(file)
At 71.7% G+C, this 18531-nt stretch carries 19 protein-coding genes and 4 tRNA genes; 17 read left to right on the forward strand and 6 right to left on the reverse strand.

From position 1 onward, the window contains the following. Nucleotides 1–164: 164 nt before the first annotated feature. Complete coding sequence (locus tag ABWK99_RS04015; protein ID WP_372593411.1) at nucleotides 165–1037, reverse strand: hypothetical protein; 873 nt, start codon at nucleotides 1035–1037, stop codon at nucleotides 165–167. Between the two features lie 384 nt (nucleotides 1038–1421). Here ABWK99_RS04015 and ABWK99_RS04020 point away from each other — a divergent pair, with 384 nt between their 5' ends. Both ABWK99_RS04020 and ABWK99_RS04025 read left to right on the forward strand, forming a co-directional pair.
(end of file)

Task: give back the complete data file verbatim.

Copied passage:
At 71.7% G+C, this 18531-nt stretch carries 19 protein-coding genes and 4 tRNA genes; 17 read left to right on the forward strand and 6 right to left on the reverse strand.

From position 1 onward, the window contains the following. Nucleotides 1–164: 164 nt before the first annotated feature. Complete coding sequence (locus tag ABWK99_RS04015; protein ID WP_372593411.1) at nucleotides 165–1037, reverse strand: hypothetical protein; 873 nt, start codon at nucleotides 1035–1037, stop codon at nucleotides 165–167. Between the two features lie 384 nt (nucleotides 1038–1421). Here ABWK99_RS04015 and ABWK99_RS04020 point away from each other — a divergent pair, with 384 nt between their 5' ends. Both ABWK99_RS04020 and ABWK99_RS04025 read left to right on the forward strand, forming a co-directional pair.